The Crime Statistics Agency (CSA) has found crime is on the decline, with offences dropping 7.4 per cent in the year to March.
The opposition has rejected optimistic readings of the data to wedge the Labor government on law and order before the November election.
But the Auditor-General on Wednesday said the data was reliable, after reviewing Victoria Police and CSA methods.
“We did not detect any manipulation of crime data or cases falsely recorded as resolved,” the report said of Victoria Police records.
It comes after the former police chief commissioner fudged the assault rate before the 2010 election, the state Ombudsman previously found.
Some risks still remain, the audit said.
There is a risk that police could artificially clear cases to improve rates with high-volume crimes like theft. The audit found no evidence of it in the cases reviewed.
“Another risk is that a serious offence, such as aggravated burglary, is not recorded accurately and downgraded to the less serious offence of theft,” the report said.
“Such inaccuracies could mislead the community about crimes and provide a false picture of police success in addressing crime.”
The audit “found no patterns in the data that would indicate intentional downgrading” by police.
CSA’s methodology for using that police data was found to be transparent and reliable. It does not audit police data and does not have the power to improve its quality.
The agency’s chief statistician, Fiona Dowsley, welcomed the findings.
Monash University criminologist Rebecca Wickes told The New Daily that CSA data was reliable in her experience, and that more complex data breakdown required more resources.
The report also found Victoria Police has done little to help its officers understand prima facie since 2013.
Because of its non-compliance with that reporting, the Australian Bureau of Statistics does not report the number of assaults in Victoria.
The report said officers sometimes investigate before deciding whether to record the incident as a crime.
Victoria Police accepted the nine recommendations, including training officers to report incidents prima facie, if an incident appears to be a crime on first look rather than waiting until further investigation.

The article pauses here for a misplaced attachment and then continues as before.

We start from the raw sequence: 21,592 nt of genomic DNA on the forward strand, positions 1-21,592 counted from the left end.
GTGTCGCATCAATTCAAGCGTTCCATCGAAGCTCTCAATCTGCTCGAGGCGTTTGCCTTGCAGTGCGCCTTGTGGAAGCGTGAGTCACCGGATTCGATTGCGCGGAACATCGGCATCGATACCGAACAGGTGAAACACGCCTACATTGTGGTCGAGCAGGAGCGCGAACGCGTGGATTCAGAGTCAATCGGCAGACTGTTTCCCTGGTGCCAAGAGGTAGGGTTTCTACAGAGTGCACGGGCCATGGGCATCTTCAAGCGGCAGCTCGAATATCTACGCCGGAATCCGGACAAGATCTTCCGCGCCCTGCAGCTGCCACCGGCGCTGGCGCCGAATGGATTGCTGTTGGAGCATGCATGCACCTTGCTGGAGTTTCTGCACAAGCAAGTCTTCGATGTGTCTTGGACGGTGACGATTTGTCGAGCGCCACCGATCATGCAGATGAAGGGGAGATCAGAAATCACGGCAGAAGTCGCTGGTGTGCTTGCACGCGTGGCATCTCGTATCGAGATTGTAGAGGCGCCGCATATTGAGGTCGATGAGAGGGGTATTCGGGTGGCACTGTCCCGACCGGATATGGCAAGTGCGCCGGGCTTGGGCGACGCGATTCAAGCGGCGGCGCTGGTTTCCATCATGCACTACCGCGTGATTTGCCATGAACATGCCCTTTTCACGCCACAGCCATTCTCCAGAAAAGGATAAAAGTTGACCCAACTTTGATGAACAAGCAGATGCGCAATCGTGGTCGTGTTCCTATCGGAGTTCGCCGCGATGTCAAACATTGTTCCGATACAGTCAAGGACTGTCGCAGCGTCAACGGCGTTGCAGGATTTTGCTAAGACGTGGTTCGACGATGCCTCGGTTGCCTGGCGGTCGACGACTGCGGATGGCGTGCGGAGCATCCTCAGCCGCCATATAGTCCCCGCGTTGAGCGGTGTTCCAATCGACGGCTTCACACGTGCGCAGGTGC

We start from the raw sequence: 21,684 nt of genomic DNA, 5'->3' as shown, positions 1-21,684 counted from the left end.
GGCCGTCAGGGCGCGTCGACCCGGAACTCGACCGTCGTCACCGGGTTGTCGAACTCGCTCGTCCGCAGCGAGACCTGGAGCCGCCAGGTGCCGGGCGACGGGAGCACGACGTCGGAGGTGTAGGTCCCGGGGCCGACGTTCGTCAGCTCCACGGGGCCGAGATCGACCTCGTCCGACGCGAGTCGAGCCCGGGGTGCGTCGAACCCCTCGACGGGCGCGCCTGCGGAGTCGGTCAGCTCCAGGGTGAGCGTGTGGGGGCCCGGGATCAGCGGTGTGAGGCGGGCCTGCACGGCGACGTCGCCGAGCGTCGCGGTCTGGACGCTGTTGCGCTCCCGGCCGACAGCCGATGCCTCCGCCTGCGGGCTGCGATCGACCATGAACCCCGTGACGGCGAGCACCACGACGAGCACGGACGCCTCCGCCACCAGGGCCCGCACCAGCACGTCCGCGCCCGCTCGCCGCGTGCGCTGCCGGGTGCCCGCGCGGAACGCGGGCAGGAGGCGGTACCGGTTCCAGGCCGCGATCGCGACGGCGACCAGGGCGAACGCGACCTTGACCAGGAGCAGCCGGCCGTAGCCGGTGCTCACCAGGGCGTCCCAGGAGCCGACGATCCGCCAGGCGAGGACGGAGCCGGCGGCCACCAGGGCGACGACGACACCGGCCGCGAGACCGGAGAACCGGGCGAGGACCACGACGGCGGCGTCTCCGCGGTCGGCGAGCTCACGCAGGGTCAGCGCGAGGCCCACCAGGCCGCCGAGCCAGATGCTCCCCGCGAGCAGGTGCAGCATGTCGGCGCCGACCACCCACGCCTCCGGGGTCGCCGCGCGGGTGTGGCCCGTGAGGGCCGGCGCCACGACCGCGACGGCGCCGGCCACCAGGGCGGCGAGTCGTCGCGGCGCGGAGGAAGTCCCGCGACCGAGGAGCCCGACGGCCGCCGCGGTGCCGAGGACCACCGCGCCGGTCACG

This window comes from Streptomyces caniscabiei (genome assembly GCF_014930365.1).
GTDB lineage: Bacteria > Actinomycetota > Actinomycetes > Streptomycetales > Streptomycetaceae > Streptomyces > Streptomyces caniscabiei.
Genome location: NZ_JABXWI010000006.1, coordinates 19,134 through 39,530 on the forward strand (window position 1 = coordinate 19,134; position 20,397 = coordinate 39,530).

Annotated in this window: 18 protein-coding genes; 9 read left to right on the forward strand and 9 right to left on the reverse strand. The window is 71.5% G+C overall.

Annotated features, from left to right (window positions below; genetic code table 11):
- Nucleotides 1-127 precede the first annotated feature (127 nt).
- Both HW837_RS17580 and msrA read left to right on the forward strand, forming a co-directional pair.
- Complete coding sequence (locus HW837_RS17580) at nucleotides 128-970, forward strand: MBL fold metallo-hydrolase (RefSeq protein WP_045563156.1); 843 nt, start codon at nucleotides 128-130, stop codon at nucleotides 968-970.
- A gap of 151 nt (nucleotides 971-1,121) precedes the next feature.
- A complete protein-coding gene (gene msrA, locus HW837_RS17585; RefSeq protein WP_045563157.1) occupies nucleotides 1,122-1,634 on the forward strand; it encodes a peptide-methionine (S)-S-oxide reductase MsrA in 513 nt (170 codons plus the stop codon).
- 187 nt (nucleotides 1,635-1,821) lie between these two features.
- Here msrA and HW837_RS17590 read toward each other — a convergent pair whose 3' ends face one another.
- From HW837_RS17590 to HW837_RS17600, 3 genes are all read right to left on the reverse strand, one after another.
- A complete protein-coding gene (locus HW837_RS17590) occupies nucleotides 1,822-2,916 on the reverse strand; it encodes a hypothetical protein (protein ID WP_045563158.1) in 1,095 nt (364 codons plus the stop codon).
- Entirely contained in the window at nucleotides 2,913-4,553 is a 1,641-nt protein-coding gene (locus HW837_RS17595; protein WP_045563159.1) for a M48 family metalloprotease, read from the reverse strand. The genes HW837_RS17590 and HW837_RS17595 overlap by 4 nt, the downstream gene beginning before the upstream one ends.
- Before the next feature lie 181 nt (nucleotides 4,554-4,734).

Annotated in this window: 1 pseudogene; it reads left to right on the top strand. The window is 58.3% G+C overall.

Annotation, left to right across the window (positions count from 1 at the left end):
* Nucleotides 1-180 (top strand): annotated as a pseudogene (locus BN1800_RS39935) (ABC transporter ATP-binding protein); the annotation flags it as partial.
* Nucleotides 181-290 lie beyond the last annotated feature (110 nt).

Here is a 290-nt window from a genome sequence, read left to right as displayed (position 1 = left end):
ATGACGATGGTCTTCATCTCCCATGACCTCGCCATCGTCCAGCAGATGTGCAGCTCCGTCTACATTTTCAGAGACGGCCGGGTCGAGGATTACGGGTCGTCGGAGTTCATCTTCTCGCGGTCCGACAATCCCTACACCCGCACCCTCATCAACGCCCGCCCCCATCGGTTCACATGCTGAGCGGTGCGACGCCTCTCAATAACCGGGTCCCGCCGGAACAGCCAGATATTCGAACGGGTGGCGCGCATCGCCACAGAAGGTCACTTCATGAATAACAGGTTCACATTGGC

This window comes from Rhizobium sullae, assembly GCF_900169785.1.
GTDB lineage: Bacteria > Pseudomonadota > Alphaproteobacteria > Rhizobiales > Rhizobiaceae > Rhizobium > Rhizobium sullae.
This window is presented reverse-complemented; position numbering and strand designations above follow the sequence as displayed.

CSA is often cited for listing people born in Sudan as accounting for 1 per cent of offenders in Victoria. They make up 0.1 per cent of the population, according to the latest Census data.
Prof Wickes said the Sudanese-born population was much younger than the general population.
She said it was a “brute fact” that people aged 15-24 were those most likely to commit crimes in any demographic.
The contextThe Auditor-General report comes days after police botched its response to a brawl in Collingwood, where a record label launch at the Gasometer Hotel went sour.
Police wrongly said an 18-year-old man had his leg amputated after being crushed by a car in the affray. His leg was not amputated.
The suspected driver was arrested and released without charge.
There were claims authorities were warned it could turn violent, but failed to properly prepare and manage it.
A resident, who did not want to be named, told The New Daily on Sunday she went onto the street to ask police “why they weren’t doing anything”.
Legal observers from Melbourne Activist Legal said reporting was overblown.
Investigations are continuing.
Victoria Police on Wednesday announced new crowd control weapons to be used from later this week, but rejected suggestions the timing was linked to the Collingwood brawl.
Weapons include pepper-ball firearms, 40mm firearms, hand and sound/flash devices.
Dye could be used in the non-lethal weapons to “hit certain offenders that we need to identify or arrest”, Assistant Commissioner Chris O’Neill told reporters.
“This is not specific to the Collingwood event, but in events where we want to disperse crowds, where we want to mark people, where we want to go and make arrests, all this sort of equipment are options that we could use.”
The assistant commissioner cited the December clash between protesters and controversial British commentator Milo Yiannopoulos as an example.